School funding: promised increases are actually real-term cuts – and poorer schools are hit hardest

School funding doesn’t add up. Monkey Business Images/Shutterstock.

Recent changes to school funding in England mean that, although there may seem to be more money for education, in general schools will be worse off in 2021 than they have been over the last few years. In the second half of 2019, the government announced a £14 billion increase in funding for schools in England. This is over three years: £2.6 billion in 2020-21, increasing to £4.8 billion in 2021-22 and £7.1 billion in 2022-23.

The National Education Union (NEU) analysed the figures, and despite the cash injection, found “a strong link between deprivation and the scale of government cuts to school funding”. The NEU suggests that, when inflation is taken into account, over 16,000 schools will have less income in April 2020, compared to 2015.

Over the past decade, school spending per pupil in the UK has fallen by about 8% in real terms. According to the Institute for Fiscal Studies, this is the largest decline since at least the 1970s. For historical reasons to do with how funding used to be calculated, these cuts will hit schools in the most disadvantaged areas hard.

Feeling the effects

Children in classrooms – particularly in disadvantaged areas – are already feeling the very real effects of funding cuts. Staff are being made redundant, schools have fewer resources, and some schools are even considering closing for half a day per week to save money. Recent apparent funding increases are in fact real-term cuts – and teachers and parents are rightly concerned.

In April, a survey of 8,600 teachers and other school staff conducted by the National Education Union found that 91% of teachers felt that poverty was a factor in limiting children’s capacity to learn. Three-quarters of those surveyed blamed poverty for children falling asleep during lessons, being unable to concentrate and behaving badly.

Tough on teachers. Monkey Business Images/Shutterstock.

Many teachers in schools face these problems every day, while also having to handle issues that arise as a result of austerity and cutbacks to other services, such as health and social care. As a result, nearly half (45%) of teachers surveyed said that they have spent their own money buying basic necessities for pupils in the last year.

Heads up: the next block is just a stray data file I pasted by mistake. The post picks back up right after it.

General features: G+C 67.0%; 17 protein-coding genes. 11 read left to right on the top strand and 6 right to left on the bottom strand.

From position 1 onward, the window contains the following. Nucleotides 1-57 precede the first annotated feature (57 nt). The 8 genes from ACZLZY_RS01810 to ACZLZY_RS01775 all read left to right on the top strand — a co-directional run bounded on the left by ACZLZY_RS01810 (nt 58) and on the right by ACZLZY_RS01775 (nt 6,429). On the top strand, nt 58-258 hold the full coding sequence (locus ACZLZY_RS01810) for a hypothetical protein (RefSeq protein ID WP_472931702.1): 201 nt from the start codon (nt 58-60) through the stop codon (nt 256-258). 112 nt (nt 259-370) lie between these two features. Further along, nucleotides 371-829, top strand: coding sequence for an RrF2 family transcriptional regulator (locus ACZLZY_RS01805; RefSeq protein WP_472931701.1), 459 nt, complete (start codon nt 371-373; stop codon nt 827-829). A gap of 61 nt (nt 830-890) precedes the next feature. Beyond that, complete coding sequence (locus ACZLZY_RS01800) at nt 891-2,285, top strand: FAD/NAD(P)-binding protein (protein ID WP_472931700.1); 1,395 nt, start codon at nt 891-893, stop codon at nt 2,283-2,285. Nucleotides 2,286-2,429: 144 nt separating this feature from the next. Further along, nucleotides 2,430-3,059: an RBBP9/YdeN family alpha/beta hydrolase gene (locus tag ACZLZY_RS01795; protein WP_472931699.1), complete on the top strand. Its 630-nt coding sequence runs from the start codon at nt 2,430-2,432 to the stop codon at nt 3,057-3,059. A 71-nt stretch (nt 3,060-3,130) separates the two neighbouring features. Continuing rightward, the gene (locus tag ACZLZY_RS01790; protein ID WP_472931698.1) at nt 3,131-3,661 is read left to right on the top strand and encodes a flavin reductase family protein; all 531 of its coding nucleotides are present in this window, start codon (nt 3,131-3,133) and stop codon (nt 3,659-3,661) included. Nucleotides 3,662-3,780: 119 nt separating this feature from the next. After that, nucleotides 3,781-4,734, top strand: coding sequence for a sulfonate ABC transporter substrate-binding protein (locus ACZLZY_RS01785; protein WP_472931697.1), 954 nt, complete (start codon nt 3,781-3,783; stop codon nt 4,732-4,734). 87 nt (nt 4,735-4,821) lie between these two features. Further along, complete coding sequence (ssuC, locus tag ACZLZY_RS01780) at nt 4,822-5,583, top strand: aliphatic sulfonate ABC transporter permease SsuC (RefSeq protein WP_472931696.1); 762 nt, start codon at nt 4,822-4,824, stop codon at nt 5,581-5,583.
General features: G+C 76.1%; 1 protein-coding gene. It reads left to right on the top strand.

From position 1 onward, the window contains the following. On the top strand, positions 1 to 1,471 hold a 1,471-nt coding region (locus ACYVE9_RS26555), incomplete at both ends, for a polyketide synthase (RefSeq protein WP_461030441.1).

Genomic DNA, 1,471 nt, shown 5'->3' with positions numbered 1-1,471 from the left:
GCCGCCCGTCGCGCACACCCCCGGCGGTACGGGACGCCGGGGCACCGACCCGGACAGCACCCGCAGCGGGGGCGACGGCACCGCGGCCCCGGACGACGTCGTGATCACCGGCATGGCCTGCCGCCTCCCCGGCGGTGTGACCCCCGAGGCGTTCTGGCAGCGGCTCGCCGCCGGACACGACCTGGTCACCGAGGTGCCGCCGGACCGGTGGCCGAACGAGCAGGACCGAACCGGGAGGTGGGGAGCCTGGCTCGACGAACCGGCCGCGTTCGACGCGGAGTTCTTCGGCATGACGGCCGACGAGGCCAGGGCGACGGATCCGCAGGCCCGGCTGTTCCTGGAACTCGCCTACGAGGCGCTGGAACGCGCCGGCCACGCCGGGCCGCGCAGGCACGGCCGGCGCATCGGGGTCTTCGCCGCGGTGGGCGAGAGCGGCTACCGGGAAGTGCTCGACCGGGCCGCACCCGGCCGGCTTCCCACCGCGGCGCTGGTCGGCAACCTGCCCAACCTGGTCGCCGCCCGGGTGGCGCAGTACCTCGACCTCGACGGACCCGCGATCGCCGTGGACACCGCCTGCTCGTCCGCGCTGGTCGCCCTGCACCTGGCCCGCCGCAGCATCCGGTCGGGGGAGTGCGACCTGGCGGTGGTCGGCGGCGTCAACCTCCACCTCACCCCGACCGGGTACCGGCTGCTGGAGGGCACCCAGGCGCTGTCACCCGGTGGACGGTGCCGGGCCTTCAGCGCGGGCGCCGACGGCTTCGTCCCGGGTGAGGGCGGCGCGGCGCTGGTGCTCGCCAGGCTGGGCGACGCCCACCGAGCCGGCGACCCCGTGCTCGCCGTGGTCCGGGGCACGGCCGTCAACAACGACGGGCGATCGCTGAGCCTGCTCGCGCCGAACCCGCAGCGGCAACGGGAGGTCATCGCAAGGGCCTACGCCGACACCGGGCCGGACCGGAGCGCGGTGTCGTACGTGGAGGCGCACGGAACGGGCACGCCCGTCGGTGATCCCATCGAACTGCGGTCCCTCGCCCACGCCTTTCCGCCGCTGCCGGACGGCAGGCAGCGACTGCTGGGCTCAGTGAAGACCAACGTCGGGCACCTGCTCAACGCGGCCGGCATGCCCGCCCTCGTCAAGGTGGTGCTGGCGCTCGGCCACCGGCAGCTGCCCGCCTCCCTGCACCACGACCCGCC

Yet current government policy does nothing to level the playing field in terms of structural inequalities: in fact, it reinforces them.

A complex system

School funding in England is complicated, partly because there are so many kinds of schools – between 70 and 90, on one estimate – and partly because the mechanisms change quite often. It’s also complex because there are so many rules, depending on whether pupils are certain ages, or have special educational needs.

In general, however, people tend to have two key concerns: how much money is going into schools from the government, and whether this money is being distributed fairly. All children in England between the ages of five and 16 are entitled to a free place at a state school.

There were nearly 9m children in English schools in January 2019: about half of the pupils in state-funded schools in England are in maintained schools, and about half in academies and free schools.

Maintained schools are so called because they are funded and controlled by the local authority. Maintained schools must follow the national curriculum and other rules, for example about teachers’ pay and conditions.